CV Writing :length of your CV | Succeed

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Improving the length of your CV

The maximum recommended length of a CV is two pages, and well-written one page CVs can be (and frequently are) even better – and sometimes much better.

What is best, a one page or a two-page CV?

Nothing stands out like a one-page CV as long as it is well-written. And ‘well-written’ is the key phrase, because most one page CVs aren’t. But get it right and you can standout head and shoulders above the crowd. Moreover, the best one page CVs tend to get much better results than typical standard (two-page) CVs.

Please read more on the subject here…

Why do some people have longer CVs?

Some jobseekers do still cling on to the outdated notion that ‘more is more’ when it comes to CV writing, and a small minority of candidates (and some lesser recruiters) remain under the (false) impression that employers prefer long and rambling CVs that chronicle every element of your career in fine detail. As such, some people still apply for jobs with CVs of sometimes ridiculous proportions (the longest one submitted to us was over 50 pages long).

That said, it’s an outdated viewpoint, and these days most career sector professionals acknowledge that long CVs are not what employers want.

Indeed, it isn’t just career sector professionals who acknowledge this, most jobseekers are also aware of the two-page recommended maximum. Yet despite this many such jobseekers still have CVs that are longer (sometimes much longer) than this maximum, and struggle to refine their CV down to a better size. It isn’t for want of trying, it’s just that creative writing skills doesn’t come naturally to everyone, and some people struggle to do what you really need to do to achieve a better length.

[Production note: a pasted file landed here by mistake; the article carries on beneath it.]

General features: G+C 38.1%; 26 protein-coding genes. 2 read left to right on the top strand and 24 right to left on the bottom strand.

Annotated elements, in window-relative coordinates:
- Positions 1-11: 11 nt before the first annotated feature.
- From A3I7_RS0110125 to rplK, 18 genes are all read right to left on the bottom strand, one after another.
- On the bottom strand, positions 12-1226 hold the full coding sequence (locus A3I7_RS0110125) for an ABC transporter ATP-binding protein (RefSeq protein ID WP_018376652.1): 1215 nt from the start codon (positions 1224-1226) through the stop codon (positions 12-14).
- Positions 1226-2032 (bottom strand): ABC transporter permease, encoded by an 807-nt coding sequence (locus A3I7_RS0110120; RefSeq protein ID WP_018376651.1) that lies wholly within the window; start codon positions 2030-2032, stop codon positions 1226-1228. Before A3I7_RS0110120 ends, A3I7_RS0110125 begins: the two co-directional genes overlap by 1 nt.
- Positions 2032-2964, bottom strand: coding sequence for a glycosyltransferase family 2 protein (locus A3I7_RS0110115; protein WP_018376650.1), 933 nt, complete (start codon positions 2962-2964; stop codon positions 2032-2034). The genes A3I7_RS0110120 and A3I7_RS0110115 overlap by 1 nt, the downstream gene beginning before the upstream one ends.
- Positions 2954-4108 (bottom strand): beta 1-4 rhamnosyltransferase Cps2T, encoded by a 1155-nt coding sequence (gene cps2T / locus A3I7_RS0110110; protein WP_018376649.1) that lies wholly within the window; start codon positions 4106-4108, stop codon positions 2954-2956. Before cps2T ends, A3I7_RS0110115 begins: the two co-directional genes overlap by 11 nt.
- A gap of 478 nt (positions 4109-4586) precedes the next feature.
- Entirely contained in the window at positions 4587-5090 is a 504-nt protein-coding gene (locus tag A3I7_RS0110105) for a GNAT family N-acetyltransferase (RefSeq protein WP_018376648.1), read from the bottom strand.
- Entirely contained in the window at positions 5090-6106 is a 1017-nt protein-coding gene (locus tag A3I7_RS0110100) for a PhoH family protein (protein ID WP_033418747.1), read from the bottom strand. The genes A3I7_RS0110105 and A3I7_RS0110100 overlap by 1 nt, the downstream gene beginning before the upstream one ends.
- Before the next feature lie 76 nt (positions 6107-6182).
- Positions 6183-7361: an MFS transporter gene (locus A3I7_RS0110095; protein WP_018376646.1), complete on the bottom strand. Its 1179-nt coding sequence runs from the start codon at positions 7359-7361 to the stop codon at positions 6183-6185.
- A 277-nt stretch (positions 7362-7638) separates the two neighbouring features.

So what you need to do?

Probably the best way to answer this is to explain how we go about things here at CV Succeed. I do go into detail about this more in my CV book (together with practical sessions), but essentially it revolves around making your message more concentrated (something that also ties in with sales and marketing principles).

When we write one page CVs for clients, we do so in a very concentrated manner. We are very meticulous, and take time choosing the right words so we can say more but in half (or sometimes a quarter or an eighth) of the words that the client used in their original CV (depending on the length of the original CV). As an analogy you can view our one page CVs as a small glass of concentrated fresh orange juice, as opposed to the alternative of a big jug of diluted, watery squash. It is a rough analogy, but essentially you can view the way we refine long and cluttered CVs down to concise job winning documents as wringing out the water from the big job of squash, bit by bit, until it has been transformed into a much neater, enticing and more concentrated glass of fresh orange.

With our one page CVs we still get across the major selling points of the original client CV, but we do so in a very deliberate and methodical manner that is designed to get your all-important sales message across to the employer more clearly, more effectively and more powerfully. Importantly, we still build up a picture about you and your career history, and we still ensure that your CV reads and flows well – and without resorting to shortcuts.